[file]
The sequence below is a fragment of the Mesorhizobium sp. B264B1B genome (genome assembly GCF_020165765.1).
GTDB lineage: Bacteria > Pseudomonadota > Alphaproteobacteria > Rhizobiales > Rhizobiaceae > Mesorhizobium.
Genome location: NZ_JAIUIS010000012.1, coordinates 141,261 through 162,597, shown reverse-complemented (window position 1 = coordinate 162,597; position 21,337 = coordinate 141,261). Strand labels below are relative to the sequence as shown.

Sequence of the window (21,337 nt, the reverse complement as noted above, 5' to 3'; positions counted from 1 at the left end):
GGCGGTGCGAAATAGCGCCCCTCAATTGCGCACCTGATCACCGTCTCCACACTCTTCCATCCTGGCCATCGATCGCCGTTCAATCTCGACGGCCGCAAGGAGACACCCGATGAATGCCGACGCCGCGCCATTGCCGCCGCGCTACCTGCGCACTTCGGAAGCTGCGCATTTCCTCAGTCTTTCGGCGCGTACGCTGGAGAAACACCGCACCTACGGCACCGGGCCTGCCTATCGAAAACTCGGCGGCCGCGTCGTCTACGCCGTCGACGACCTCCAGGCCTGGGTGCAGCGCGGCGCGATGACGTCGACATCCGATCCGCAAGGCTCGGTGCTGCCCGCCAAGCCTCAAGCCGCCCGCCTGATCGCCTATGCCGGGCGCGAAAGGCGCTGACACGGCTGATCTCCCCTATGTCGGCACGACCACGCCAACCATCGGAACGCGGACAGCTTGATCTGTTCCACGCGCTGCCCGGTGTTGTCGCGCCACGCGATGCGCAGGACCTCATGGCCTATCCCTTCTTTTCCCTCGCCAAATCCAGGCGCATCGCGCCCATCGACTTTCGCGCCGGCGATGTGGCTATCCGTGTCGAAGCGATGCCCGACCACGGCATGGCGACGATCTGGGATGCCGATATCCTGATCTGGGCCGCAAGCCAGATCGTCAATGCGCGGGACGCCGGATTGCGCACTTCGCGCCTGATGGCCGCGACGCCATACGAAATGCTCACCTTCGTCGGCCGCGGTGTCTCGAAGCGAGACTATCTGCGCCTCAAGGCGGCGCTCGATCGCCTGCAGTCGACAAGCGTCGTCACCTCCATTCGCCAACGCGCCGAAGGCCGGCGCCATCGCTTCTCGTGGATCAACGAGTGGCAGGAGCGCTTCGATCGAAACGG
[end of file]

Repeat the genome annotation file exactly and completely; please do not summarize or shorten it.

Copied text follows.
The sequence below is a fragment of the Mesorhizobium sp. B264B1B genome (genome assembly GCF_020165765.1).
GTDB lineage: Bacteria > Pseudomonadota > Alphaproteobacteria > Rhizobiales > Rhizobiaceae > Mesorhizobium.
Genome location: NZ_JAIUIS010000012.1, coordinates 141,261 through 162,597, shown reverse-complemented (window position 1 = coordinate 162,597; position 21,337 = coordinate 141,261). Strand labels below are relative to the sequence as shown.

Sequence of the window (21,337 nt, the reverse complement as noted above, 5' to 3'; positions counted from 1 at the left end):
GGCGGTGCGAAATAGCGCCCCTCAATTGCGCACCTGATCACCGTCTCCACACTCTTCCATCCTGGCCATCGATCGCCGTTCAATCTCGACGGCCGCAAGGAGACACCCGATGAATGCCGACGCCGCGCCATTGCCGCCGCGCTACCTGCGCACTTCGGAAGCTGCGCATTTCCTCAGTCTTTCGGCGCGTACGCTGGAGAAACACCGCACCTACGGCACCGGGCCTGCCTATCGAAAACTCGGCGGCCGCGTCGTCTACGCCGTCGACGACCTCCAGGCCTGGGTGCAGCGCGGCGCGATGACGTCGACATCCGATCCGCAAGGCTCGGTGCTGCCCGCCAAGCCTCAAGCCGCCCGCCTGATCGCCTATGCCGGGCGCGAAAGGCGCTGACACGGCTGATCTCCCCTATGTCGGCACGACCACGCCAACCATCGGAACGCGGACAGCTTGATCTGTTCCACGCGCTGCCCGGTGTTGTCGCGCCACGCGATGCGCAGGACCTCATGGCCTATCCCTTCTTTTCCCTCGCCAAATCCAGGCGCATCGCGCCCATCGACTTTCGCGCCGGCGATGTGGCTATCCGTGTCGAAGCGATGCCCGACCACGGCATGGCGACGATCTGGGATGCCGATATCCTGATCTGGGCCGCAAGCCAGATCGTCAATGCGCGGGACGCCGGATTGCGCACTTCGCGCCTGATGGCCGCGACGCCATACGAAATGCTCACCTTCGTCGGCCGCGGTGTCTCGAAGCGAGACTATCTGCGCCTCAAGGCGGCGCTCGATCGCCTGCAGTCGACAAGCGTCGTCACCTCCATTCGCCAACGCGCCGAAGGCCGGCGCCATCGCTTCTCGTGGATCAACGAGTGGCAGGAGCGCTTCGATCGAAACGG